3 Tips to help you get started as a freelance UX designer
Are you looking to get started as a freelance UX designer? Not sure where to start? That’s okay. Here are my tips to make your freelance UX journey a success.
Freelancing as a UX designer is an excellent way for entry-level UX designers to get working experience. That extra experience is super helpful if you want to get hired for a full-time UX role later on.
However, getting started as a freelance UX designer works differently than getting hired for a permanent position. It’s more of a business transaction. You’re a business hired by another business to help them achieve something.
I’ve been doing both for the past few years and here’s a list of tips that have helped me build a successful UX freelancing business in addition to my day job.
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Keep it short when applying for freelance UX work
Instead of writing a long cover letter where you talk about who you are and all the things you can do, focus on how you will do an excellent job on the project.
You can include an intro about yourself, of course, but keep it simple.
The freelancing interview isn’t as much about company culture as it is with a more traditional job interview. It’s about getting a job done. You have to convince your client of that.
Here’s an example of a UX freelancing project I was able to work on a while ago. The client was looking for someone to design a landing page for a newsletter. All I sent as a first message was the following.
Hi! I’m Nick, and I saw that you’re looking for someone to design your landing page. I’ve done that before and would be happy to help if you’re still looking for someone. Let me know!
The message above got the conversation going and ultimately resulted in me getting the freelance project. It was to the point and friendly.
Include costs and benefits quickly
As UX designers, we’re inclined to say “it depends” a lot. Don’t do that too much as a freelancer looking for work.
Company owners don’t have a lot of time. I’ve lost many potential freelancing clients by taking too long to get to the point.
Instead, mention what your client can expect as soon as you’ve got a rough idea of what they’re looking for. Here’s what to include.
- How long you expect to work on the project. Mention a number of hours or days.
- What it brings in terms of benefits.
- The expected costs for the client. Provide a range that you’re comfortable with.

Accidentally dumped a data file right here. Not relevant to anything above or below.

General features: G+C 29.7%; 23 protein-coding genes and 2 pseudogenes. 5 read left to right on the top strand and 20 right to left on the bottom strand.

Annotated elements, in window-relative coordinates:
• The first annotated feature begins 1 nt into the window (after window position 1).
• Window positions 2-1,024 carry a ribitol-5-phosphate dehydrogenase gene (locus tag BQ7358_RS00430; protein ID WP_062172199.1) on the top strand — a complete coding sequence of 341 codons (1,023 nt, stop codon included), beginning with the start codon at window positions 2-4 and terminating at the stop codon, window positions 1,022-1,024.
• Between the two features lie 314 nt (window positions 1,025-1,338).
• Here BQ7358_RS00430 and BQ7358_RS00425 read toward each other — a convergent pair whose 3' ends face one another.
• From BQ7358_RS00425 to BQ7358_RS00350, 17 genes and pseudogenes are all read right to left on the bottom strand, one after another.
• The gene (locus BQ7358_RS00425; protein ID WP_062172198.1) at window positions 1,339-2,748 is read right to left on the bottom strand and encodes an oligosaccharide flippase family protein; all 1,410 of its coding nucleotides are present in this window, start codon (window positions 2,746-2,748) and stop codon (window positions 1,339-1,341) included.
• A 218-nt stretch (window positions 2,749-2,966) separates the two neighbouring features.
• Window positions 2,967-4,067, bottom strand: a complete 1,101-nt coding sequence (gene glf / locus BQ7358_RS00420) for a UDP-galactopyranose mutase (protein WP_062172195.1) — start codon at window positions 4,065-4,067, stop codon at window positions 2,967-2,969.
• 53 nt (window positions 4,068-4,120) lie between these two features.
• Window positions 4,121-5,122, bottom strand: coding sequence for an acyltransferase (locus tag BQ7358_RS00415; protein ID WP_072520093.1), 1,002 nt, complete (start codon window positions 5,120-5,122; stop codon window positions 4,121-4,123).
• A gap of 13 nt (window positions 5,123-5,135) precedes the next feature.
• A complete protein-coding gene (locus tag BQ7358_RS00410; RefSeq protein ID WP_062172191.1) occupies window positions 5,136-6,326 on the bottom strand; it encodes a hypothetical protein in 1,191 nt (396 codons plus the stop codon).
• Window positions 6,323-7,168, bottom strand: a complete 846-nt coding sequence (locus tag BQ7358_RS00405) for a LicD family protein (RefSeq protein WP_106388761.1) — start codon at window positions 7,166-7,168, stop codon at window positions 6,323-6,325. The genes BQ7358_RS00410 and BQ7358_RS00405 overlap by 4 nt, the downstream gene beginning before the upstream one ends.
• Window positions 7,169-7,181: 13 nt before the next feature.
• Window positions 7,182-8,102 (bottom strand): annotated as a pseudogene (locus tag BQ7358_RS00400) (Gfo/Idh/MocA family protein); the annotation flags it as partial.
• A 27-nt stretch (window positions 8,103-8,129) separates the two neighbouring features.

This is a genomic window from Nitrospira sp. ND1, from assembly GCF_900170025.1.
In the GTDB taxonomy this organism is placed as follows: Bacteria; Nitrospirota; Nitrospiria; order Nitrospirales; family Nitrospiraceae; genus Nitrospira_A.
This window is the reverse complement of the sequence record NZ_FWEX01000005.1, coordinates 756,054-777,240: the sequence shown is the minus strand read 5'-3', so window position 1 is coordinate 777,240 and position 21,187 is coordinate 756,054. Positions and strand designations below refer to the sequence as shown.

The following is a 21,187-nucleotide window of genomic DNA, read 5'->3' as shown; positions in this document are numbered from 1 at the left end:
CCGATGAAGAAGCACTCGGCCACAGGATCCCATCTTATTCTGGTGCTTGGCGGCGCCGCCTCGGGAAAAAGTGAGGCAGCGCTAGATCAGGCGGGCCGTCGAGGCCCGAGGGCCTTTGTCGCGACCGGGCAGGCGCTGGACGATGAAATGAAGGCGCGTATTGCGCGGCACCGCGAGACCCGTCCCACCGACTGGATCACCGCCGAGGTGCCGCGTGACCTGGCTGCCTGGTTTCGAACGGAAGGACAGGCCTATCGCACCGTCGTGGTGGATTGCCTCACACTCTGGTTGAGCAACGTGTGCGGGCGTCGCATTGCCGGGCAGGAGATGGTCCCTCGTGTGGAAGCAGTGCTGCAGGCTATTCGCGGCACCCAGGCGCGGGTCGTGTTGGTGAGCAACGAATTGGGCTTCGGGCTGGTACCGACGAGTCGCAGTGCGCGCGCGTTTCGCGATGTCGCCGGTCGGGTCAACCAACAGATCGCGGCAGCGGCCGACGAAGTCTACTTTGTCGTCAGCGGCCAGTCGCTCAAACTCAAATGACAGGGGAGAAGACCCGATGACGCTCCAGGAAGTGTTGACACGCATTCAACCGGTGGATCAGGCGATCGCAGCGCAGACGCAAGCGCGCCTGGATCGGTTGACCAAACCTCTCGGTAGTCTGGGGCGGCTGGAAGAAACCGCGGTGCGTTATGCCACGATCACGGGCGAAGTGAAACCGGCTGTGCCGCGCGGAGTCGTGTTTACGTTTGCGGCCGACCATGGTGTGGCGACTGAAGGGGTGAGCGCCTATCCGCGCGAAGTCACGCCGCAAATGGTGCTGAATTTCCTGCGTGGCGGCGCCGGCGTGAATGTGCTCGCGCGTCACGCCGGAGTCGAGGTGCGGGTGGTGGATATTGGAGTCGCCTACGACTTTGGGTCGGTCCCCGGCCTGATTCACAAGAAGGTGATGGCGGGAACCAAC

The company owner can then compare costs and benefits to make a decision. If done well, he’ll choose to work with you! Remember that you’re not going to win every project all the time—experiment with what works best for you.
Stand out by getting the basics right
When a client shares that they’re looking for a freelance UX designer, many designers will respond. The client will decline most applicants right away for several reasons.
- They’ve got a generic (or generated) response.
- The response has typos.
- There’s no clear call to action.
Getting the above right will put you in the top 10% of all applicants. Yes, really. And it increases your chances a lot.
For this tip, let’s focus on the first and final item on the list. You can use a spell check or writing tool to filter out the typos for the second item on the list.
Try and find a ‘hook’ to grab attention. You can do this by going the personal route or by providing a suggestion for the project right away. You could, for example, already include a quick sketch of your design solution in the opening email.
Doing so will make you appear much more authentic, increasing your chances of getting hired a lot.
In today’s day and age, I see many people complain about getting responses that were obviously AI-generated. This is your chance to stand out by responding with a personal, human-written reply.
These tips focus on getting clients once you’ve identified a potential client. But what if you’ve not found one yet?
In that case, you’ll need to go to places where you can find potential UX freelancing clients and do some networking. In my experience, the best places to go are Twitter and LinkedIn.
You’ll have to share your work and engage with others. That’ll attract potential clients. As an experiment, you could keep a log of what you do and turn that into a tweet or two at the end of every workday.